Oakland, Hayward, Newark, Livermore, the Castro Valley Sanitary
District, Oro Loma Sanitary District in parts of San Leandro and
San Lorenzo, San Ramon and unincorporated Alameda County.
The company said drivers represented by Local 70 on average earn
more than $75,000 a year in wages plus $16,500 in health and welfare
benefits and $14,000 in pension contributions.
It says it has offered above-market increases in all those areas
as well as a safety program designed to prevent serious accidents
Elie Wiesel's attacker pleads insanity
A 22-year-old New Jersey man told a San Francisco Superior Court
judge this morning he was not guilty by reason of insanity of
charges that he attacked and imprisoned Nobel laureate author
The court plans to convene again July 11 so lawyers can discuss
the appointment of mental health experts to evaluate the psychiatric
status of the defendant, Eric Hunt, at the time of the alleged
offenses, according to the San Francisco District Attorney's Office.
Hunt is facing felony charges of false imprisonment, battery,
elder abuse, stalking and committing a hate crime in connection
with the alleged Feb. 17 attack on Wiesel, a 78-year-old Holocaust
survivor and author, in a San Francisco hotel. He remains in custody.
After the assault, Hunt allegedly bragged on a Web site for Holocaust
deniers about attacking Wiesel. He was extradited from New Jersey
earlier this month.
Police say Hunt accosted Wiesel in an elevator at the Argent
Hotel, telling him he wanted an interview, before trying to drag
him into his hotel room. Wiesel began yelling, and was able to
Pacifica man's gunshot self-inflicted
Police investigators believe a shooting Monday night that left
a 20-year-old Pacifica man dead was likely self-inflicted.
Police and fire units responded to a report of a gunshot victim
at a home in the 500 block of Dolphin Drive around 11:10 p.m.,
and upon arrival, found the man deceased.
"Preliminary investigation indicates a probable self-inflicted
gunshot wound," police reported in a prepared statement.
A San Mateo County coroner's office investigator confirmed this
morning that the death is not being investigated as a homicide.
Police continue to investigate the case.
Criminal proceedings reinstated for assisted living facility
Criminal proceedings were reinstated in Sonoma County Superior
Court this morning against a man accused of slashing a woman in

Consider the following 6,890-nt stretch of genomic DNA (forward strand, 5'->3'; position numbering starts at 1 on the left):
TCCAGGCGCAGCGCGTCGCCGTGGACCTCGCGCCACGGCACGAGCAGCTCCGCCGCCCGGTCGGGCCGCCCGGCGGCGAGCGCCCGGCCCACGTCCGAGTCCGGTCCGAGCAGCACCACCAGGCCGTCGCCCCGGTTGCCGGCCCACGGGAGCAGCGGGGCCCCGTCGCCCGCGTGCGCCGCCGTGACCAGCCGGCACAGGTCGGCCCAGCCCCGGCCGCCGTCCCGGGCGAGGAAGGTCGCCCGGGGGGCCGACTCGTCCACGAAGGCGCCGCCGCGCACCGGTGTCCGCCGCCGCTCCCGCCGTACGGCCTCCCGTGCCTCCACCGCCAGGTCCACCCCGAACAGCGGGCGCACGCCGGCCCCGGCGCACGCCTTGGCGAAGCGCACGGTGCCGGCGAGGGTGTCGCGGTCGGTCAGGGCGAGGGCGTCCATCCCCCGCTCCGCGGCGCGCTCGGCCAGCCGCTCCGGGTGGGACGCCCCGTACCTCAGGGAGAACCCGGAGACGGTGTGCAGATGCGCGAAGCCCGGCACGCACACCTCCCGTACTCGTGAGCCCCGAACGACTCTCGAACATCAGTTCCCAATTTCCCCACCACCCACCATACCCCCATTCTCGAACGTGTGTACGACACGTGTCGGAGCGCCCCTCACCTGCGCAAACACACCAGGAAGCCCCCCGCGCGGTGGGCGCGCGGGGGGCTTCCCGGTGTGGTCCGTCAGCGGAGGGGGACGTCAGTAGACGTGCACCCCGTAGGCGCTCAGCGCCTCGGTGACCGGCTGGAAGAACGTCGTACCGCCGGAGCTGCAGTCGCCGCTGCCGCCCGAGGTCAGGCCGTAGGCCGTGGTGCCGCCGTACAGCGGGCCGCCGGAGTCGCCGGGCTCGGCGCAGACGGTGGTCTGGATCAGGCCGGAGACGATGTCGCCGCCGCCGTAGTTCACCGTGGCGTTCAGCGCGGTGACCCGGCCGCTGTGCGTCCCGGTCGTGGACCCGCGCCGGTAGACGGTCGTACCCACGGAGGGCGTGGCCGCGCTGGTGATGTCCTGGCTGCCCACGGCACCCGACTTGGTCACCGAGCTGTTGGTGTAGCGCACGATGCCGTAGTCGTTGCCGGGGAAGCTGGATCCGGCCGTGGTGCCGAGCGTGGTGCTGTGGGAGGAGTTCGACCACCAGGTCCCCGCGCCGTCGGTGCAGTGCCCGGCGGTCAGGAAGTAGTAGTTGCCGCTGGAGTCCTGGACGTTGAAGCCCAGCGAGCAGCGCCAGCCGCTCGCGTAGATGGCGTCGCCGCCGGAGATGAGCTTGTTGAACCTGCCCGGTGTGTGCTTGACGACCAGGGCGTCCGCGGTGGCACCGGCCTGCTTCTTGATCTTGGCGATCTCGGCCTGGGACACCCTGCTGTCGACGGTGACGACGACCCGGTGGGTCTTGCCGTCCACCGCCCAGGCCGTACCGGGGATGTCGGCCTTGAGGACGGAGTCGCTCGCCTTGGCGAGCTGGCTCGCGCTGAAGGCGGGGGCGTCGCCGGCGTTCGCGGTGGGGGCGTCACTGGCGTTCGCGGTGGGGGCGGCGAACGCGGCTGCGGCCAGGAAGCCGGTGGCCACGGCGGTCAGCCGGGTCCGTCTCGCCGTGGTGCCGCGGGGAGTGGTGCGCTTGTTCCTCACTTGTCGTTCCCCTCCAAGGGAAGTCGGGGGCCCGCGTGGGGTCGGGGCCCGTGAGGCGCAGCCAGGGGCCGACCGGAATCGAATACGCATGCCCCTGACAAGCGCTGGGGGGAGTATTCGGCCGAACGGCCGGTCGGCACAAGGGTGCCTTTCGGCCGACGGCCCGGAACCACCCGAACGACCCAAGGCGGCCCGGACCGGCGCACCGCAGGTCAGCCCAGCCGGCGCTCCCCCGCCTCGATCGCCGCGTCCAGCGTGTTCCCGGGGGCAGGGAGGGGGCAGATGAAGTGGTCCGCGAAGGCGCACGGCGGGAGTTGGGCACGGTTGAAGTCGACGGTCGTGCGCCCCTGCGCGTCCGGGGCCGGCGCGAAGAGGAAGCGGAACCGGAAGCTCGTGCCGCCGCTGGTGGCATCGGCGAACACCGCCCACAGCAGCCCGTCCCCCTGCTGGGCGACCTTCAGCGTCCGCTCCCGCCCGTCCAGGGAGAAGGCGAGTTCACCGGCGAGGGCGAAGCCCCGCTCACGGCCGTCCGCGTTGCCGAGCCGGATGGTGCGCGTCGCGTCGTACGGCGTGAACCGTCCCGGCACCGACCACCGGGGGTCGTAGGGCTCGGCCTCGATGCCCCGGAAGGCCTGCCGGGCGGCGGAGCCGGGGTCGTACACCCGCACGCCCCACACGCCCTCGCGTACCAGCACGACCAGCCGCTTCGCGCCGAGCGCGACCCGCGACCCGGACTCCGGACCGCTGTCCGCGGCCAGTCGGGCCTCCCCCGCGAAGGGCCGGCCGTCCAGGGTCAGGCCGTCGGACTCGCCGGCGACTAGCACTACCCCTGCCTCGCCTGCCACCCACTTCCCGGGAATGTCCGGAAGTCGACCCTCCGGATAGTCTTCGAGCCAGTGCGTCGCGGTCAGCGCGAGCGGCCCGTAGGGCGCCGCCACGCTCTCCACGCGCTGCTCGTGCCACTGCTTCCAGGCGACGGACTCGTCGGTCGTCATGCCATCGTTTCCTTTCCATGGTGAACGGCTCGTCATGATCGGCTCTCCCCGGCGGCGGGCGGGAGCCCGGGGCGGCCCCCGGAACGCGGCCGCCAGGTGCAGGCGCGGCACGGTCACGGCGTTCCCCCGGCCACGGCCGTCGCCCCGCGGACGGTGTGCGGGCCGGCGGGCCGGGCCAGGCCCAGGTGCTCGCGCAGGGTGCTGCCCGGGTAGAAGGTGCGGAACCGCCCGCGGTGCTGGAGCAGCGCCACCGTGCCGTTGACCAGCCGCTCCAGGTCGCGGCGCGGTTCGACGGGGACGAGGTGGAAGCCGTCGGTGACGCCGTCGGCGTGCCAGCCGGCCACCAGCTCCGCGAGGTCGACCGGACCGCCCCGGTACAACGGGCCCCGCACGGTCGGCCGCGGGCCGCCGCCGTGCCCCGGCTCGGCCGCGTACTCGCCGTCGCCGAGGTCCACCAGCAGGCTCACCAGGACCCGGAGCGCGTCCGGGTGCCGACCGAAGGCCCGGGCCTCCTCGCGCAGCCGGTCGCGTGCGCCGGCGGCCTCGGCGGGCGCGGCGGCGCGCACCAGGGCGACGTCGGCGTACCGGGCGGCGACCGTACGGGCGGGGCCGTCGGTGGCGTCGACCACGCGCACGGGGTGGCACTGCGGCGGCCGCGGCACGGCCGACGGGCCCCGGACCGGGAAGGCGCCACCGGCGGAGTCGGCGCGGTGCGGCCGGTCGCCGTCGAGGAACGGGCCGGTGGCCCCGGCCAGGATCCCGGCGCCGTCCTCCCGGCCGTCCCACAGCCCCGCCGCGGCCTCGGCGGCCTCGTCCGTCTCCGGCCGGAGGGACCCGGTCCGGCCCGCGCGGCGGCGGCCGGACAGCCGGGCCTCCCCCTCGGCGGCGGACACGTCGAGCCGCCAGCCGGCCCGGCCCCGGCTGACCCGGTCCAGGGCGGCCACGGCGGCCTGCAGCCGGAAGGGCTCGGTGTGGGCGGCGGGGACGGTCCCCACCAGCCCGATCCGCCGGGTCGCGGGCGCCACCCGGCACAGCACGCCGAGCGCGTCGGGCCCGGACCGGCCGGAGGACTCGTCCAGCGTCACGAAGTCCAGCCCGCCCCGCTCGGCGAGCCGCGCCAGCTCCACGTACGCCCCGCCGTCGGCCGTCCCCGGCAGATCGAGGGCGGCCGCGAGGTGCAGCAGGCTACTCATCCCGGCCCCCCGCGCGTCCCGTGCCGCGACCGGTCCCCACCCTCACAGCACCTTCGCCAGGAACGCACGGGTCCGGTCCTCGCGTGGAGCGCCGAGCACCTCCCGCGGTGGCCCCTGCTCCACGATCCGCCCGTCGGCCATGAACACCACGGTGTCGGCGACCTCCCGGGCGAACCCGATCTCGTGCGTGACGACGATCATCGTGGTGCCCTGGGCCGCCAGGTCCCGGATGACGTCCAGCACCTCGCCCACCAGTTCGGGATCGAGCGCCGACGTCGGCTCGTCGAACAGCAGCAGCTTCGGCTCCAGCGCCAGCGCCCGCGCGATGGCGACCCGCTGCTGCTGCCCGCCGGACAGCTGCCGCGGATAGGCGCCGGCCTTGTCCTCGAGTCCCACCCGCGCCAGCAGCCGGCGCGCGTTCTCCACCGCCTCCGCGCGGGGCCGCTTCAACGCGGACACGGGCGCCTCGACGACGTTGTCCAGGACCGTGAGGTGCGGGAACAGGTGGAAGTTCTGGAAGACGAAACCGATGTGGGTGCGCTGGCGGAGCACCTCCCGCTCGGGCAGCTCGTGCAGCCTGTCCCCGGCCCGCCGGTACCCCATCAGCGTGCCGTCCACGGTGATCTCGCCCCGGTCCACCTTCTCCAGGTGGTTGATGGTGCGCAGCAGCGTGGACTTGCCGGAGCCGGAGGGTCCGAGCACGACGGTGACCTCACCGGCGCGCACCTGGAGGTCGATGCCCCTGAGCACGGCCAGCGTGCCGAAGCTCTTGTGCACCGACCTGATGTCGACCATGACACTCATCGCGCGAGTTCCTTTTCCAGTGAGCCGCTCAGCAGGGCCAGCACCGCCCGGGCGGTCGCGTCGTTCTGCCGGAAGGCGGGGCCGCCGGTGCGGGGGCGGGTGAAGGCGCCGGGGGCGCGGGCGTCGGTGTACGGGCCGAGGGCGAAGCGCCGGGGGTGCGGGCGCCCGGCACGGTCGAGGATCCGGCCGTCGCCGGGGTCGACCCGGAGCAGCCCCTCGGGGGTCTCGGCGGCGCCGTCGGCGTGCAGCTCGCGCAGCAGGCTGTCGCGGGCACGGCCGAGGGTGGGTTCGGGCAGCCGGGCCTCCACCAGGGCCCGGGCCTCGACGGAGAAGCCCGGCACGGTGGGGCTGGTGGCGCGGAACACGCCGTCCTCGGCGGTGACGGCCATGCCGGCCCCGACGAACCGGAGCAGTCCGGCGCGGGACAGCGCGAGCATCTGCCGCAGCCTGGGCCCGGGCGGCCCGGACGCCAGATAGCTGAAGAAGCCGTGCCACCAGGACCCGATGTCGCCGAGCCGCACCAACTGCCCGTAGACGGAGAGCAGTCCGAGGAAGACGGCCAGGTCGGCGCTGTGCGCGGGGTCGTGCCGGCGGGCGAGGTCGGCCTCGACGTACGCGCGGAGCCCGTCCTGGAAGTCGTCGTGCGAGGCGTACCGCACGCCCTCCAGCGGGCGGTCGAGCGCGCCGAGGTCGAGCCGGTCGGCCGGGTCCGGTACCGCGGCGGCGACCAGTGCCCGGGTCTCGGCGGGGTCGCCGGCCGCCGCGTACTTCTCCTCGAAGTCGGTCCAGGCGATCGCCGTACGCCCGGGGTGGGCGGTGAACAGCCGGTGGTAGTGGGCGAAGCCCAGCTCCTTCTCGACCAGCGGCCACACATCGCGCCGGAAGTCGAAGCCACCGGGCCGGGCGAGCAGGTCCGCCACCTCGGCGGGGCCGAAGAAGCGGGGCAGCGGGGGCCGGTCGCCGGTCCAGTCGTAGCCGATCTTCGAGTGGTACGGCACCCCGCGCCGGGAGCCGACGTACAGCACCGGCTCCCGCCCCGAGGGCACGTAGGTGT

a Petaluma assisted living facility with a pruning saw in January.
Sonoma County Superior Court Judge Rene Chouteau reinstated proceedings
against 53-year-old David John Cooper who has been found mentally
competent to stand trial for assault.
Cooper has pleaded not guilty by reason of insanity. A preliminary
hearing on the assault charges is scheduled for July 18.
Chief Deputy Public Defender Kathleen Pozzi has maintained the
case is unusual because Cooper's competence "is determinate
on the time of day.''
Petaluma police said Cooper allegedly assaulted a female resident
and an employee of the Sunrise Assisted Living facility Jan. 30.
The employee was treated at the hospital and released.
The resident, Suzanne Scott, 64, was admitted to Petaluma Valley
Hospital with head injuries but returned to the facility.
Cooper also allegedly threw a wheelchair down a stairwell and
threw the pruning saw at a police officer. He was subdued when
he was shot with beanbags and a Taser.
Sonoma man pleads not guilty after brandishing firearm at
A Sonoma man pleaded not guilty in Sonoma County Superior Court
this morning to assault and brandishing a firearm at a party Sunday
Jesus Bernal, 22, was arrested by Petaluma police after the 4:20
a.m. incident on Lombardi Lane. Officer Patrick Gerke said Bernal
was upset because he was not invited to a party.
Bernal allegedly showed a female friend a loaded .38 caliber
handgun in the driveway of the residence, pointed it at her and
told her to get his friend, Gerke said.
When the girl refused and ran into the house, Bernal forced his
way through the front door, brandished the gun and demanded to
see his friend, Gerke said. Bernal then argued with his friend
and waved the gun around until his friend convinced him to leave,
Bernal left in his vehicle and police located it on S. McDowell
Boulevard. Police found the gun in the trunk and Bernal was arrested
for assault with a deadly weapon, brandishing a firearm and possession
of a loaded handgun in public, Gerke said.
Judge Rene Chouteau set Bernal's bail at $70,000 and scheduled
a bail hearing for Friday morning.
Gas leak capped near Children's Hospital in Oakland
Crews have capped a leak in a gas main a block away from Children's
Hospital & Research Center in Oakland that prompted temporary
evacuations of residents this morning.
Natural gas whistled from a damaged gas main for about 90 minutes